Deep Dive: Shell buys Volta Charging, Pumps to Chargers and Charging Data Startups


You know the 'crystal ball EV industry predictions' for 2023 that we did with 65 of our readers last week?

You might have noticed that under the charging section, this specific prediction popped up:

Public market EV charging networks will be taken private.
— Reilly Brennan, Trucks VC

Well, Reilly. I think what you did with this one is called...

Ted Lasso

The fossil-to-charge acquisitions continue

Shell is set to acquire Volta Charging the US public charging network ($VLTA) for $169M in cash.

Volta has over 3,000 chargers up in the US and their flagship product is the chargers with these large ad displays on 'em, located in high-traffic commercial locations. For example, stores like Kroger and Walgreens.

Through this model, the charging is free for the driver. The company claims it exceeded one billion monthly impressions on its 4,600 screens on the chargers in the US (link).

Volta has been an acquisition target for a while now and had cash problems already last year. We reported on both the CEO Scott Mercer and President Chris Wendel (also founders) resigning from the company on Apr 1st last year here, and we called it obviously 'not a good sign'. In Q3 2022, Volta cut US full-time staff by 54% and reported a net loss of $42.5M.

The $169M price tag seems wild now, compared to when Volta went public in 2021 through a SPAC merger with TortoiseCorp II, being valued at $2B. Volta raised about $300M in funds with this and was said to have raised over $275M prior in venture funding.

This isn't the first time Shell (Shell Recharge) has scooped up a charging network either. In 2017, Shell acquired NewMotion with its 30k charging stations, then Greenlots platform in US in 2019, ubitricity in Europe in 2021 with its 4,200 charge points, and before Volta, it acquired Cable Energía in 2022 with 80 chargers in Spain and Portugal.

Shell should now have over 57,000 EV charging points, most of them Level 2.

The other gas company I've seen rolling up charging networks is bp (bp pulse), which just this week made an order for DC chargers from Tritium, which is the largest the company has received so far (link). Should we do a comparison of Shell vs bp?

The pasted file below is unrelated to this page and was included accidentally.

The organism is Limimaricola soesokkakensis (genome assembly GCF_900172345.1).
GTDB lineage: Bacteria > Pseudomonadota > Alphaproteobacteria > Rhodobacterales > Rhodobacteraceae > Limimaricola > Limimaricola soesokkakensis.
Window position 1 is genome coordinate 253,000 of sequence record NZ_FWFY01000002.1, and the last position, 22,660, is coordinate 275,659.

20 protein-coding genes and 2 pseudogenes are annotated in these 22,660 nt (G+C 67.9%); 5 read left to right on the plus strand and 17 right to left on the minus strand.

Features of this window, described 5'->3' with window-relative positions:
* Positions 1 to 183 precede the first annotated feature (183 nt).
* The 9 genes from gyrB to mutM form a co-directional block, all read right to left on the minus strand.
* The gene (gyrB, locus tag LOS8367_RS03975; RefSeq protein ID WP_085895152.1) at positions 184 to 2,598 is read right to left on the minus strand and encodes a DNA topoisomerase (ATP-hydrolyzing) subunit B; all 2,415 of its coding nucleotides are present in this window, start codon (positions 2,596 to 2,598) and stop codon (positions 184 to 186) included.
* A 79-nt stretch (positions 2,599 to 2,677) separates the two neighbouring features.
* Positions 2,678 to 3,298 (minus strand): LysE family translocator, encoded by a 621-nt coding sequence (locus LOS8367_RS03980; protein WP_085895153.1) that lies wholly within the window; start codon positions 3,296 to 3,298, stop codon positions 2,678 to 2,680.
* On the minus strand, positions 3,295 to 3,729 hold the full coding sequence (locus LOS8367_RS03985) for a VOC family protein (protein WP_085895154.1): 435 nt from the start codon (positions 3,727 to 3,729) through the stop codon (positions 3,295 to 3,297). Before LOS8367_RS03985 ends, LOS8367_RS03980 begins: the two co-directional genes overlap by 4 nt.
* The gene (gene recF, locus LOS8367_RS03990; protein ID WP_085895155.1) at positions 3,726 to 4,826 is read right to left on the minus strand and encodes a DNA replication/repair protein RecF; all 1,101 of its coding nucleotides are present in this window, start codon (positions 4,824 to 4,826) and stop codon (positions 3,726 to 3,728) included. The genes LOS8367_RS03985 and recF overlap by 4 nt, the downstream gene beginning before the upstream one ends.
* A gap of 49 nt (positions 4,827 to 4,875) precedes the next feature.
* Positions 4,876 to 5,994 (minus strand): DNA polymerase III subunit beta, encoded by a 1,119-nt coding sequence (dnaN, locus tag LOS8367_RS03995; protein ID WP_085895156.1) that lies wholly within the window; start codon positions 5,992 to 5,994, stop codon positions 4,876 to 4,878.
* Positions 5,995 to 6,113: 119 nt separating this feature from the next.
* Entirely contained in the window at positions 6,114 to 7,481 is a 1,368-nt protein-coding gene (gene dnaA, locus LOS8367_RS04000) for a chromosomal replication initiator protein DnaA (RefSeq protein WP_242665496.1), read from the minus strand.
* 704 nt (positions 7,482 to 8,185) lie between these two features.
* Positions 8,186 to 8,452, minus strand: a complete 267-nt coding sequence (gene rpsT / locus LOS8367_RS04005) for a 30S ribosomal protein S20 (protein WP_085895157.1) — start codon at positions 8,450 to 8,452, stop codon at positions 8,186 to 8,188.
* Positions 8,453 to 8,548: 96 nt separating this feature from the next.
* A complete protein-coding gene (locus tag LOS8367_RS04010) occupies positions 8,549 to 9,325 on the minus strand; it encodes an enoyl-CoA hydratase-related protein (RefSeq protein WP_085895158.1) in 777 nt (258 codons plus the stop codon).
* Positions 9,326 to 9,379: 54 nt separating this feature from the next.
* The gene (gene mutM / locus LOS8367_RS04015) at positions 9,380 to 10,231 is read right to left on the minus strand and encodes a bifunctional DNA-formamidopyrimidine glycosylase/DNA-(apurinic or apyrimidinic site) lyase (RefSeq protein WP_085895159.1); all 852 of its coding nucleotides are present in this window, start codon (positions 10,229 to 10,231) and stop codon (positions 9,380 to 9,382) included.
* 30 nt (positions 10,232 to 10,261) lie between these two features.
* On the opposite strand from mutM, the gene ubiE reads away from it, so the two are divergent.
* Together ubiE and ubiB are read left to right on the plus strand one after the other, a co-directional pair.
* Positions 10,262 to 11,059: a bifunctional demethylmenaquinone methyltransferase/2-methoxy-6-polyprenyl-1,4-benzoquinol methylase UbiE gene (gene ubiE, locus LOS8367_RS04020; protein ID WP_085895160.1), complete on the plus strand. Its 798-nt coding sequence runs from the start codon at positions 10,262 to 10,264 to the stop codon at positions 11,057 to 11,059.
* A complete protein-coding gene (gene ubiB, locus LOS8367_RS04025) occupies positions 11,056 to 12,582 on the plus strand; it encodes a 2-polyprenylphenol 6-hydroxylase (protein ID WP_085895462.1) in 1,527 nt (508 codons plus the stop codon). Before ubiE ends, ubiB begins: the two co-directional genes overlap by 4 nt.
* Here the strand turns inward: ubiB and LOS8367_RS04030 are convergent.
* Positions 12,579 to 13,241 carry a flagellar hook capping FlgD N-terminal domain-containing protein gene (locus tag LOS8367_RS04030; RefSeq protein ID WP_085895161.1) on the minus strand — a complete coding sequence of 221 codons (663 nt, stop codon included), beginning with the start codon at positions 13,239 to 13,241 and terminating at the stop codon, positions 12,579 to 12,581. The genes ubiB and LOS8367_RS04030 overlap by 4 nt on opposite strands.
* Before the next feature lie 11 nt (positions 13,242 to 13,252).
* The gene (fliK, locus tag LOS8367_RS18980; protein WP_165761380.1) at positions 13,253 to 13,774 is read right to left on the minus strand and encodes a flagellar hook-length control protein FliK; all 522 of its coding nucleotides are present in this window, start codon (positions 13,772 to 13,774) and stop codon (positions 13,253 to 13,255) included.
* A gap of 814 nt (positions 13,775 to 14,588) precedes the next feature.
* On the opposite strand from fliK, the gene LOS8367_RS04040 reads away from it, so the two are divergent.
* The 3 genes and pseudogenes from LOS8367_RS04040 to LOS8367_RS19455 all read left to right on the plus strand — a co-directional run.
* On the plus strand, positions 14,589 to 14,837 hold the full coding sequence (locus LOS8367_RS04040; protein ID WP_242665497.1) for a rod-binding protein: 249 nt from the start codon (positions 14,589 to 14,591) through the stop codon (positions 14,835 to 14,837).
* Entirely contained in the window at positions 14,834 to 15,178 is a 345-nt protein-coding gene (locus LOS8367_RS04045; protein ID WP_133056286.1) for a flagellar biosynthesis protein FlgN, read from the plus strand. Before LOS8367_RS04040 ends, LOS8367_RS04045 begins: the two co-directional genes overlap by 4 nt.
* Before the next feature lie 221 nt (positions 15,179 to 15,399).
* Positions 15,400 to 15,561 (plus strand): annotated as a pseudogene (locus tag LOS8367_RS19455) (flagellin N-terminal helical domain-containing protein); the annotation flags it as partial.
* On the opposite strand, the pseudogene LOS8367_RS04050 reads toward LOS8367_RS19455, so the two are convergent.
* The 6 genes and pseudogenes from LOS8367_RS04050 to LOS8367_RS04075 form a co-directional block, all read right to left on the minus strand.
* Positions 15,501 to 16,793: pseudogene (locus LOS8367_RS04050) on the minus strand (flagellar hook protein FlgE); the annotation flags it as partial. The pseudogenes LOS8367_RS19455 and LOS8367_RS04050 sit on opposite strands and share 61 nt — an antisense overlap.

My two Watts:

First Watt: I agree with Reilly and there is more to come.

Second Watt: the ad-powered charger network aside, I bet this was also a software acquisition, and Shell might've gotten it cheap. I'm more interested in Volta PredictEV tool, which uses behavioral science and machine learning to help commercial property owners, cities, and electric utilities plan EV infrastructure.


I'm fascinated by data startups connected to charging infrastructure gaining momentum. I've recently covered three of such in our Pro Reports:

  • Dutch startup Eco-Movement , which has data from 900k charger connectors from across 72 countries live in their database, raised its Series A (link) this month.
  • FreeWire Technologies, a US DC charger provider, acquired last month, which uses AI to help site hosts strategically place DC chargers for maximum return on investment (link).
  • Stable Auto raised its $14M Series A late last year, which uses quantitative data and machine learning for predicting and improving EV charging station performance. With their platform, you can anticipate the utilization of the charger on any site before installing the infrastructure.

And let's not forget what I think was the acquisition of the year 2021: EVgo buying PlugShare  for $25M. I'm very sure EVgo leverages the data behind all this for similar purposes, in addition to the obvious EV user acquisition.

If you've stumbled upon more startups in the charging infra data space, please do bring them to my attention. :)